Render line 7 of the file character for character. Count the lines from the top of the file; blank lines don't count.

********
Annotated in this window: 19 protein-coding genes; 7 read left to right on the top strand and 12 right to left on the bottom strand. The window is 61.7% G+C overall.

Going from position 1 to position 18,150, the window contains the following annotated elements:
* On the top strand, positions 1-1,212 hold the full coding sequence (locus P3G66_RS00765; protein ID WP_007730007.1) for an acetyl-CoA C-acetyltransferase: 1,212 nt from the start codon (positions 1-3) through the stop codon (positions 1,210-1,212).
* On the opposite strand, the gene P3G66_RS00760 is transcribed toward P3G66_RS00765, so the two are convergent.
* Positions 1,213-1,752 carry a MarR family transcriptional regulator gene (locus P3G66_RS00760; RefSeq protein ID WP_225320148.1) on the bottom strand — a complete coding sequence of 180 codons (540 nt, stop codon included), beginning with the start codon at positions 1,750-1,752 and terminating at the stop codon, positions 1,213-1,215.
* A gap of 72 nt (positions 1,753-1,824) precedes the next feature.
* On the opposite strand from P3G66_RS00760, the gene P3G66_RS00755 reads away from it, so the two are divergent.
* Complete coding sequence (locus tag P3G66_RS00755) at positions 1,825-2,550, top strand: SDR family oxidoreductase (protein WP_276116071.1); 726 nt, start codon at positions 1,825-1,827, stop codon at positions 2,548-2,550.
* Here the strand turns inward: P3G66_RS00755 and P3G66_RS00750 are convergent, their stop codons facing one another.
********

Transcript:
* On the opposite strand from P3G66_RS00760, the gene P3G66_RS00755 reads away from it, so the two are divergent.